I was raised that the Sabbath should be a different day than the rest of the week. It was a day we did no unnecessary work or activities. No going to the amusement part, no laundry, no sports or loud activities, no going to the store or out to eat. We went to church, ate lunch, napped or took a walk or read, and went back to church. And I like it that way.

  So coming from my background, one argument I would make for Sunday evening church: If you are going to honor the Sabbath, why not go to church Sunday evening? What are you going to do to keep the Sabbath if you stay home: watch movies or TV with violence and cursing? Watch a sports team as they dishonor the Sabbath? Mow the yard, have a party? What does a Christian do to keep God's holy day if they aren't in church Sunday evening?

We need to be in church, and Sunday evenings is another great time to be there.

Against Sunday evening church:

  The Sabbath is a day of rest and to be in God's house, but can you have too much church on a Sunday that nixes the resting part?

  Look again at the schedule of services my church has. How much resting can a person get and go to every service we have, especially the Sundays that include a jail or rest home service?

  I have stayed home my share of Sunday evenings. Sometimes I wasn't feeling well, and sometimes I was just exhausted. The rule keepers would say I still should go, that being tired is no reason to stay home from Sunday evening church..... or is it? I can say I never felt guilty when I stayed home. I did worry what people thought of me, but I am getting further and further away from letting what people think or may not think of me be what rules my life.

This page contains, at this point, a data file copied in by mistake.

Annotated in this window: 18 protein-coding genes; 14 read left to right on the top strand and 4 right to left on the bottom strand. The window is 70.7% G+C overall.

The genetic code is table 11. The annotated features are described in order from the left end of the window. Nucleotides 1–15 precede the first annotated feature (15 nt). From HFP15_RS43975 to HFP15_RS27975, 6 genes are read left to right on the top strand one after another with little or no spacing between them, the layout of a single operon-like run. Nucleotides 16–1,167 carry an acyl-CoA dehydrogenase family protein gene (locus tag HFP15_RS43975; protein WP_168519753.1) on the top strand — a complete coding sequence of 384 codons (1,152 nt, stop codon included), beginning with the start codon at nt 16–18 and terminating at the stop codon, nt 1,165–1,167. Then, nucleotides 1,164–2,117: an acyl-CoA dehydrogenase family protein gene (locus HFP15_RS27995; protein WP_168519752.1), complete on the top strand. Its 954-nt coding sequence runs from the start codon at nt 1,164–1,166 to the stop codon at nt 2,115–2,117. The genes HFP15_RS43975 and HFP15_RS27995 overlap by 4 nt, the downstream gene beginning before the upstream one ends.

I personally do feel a church should have Sunday evening worship services. However, the way my church does it is a bit much. If I had the authority to do it, I would move the 5:00 children's and youth services to Wednesday evening and have a true Bible study for the adults instead of a mini Sunday service.

  The Bible doesn't say how often one should be in church. I don't know that God would care how many services a church has on a Sunday, but I believe He still cares about how we honor His day and that we truly observe it as a day of rest.

 Can church attendance be a sign of your spiritual condition? Maybe.....but I have become a firm believer that one does not have to be in church every time the doors are open. (See t-shirt) I don't go to many revival services for a few reasons, and don't go Wednesday nights for a few reasons also.....but I feel I am doing better spiritually than I ever have. Church is important, but you can be there every service and even be there to clean and help with VBS and have not one ounce of God in you. It is far more important what we do with Jesus outside of the church. That is what truly matters.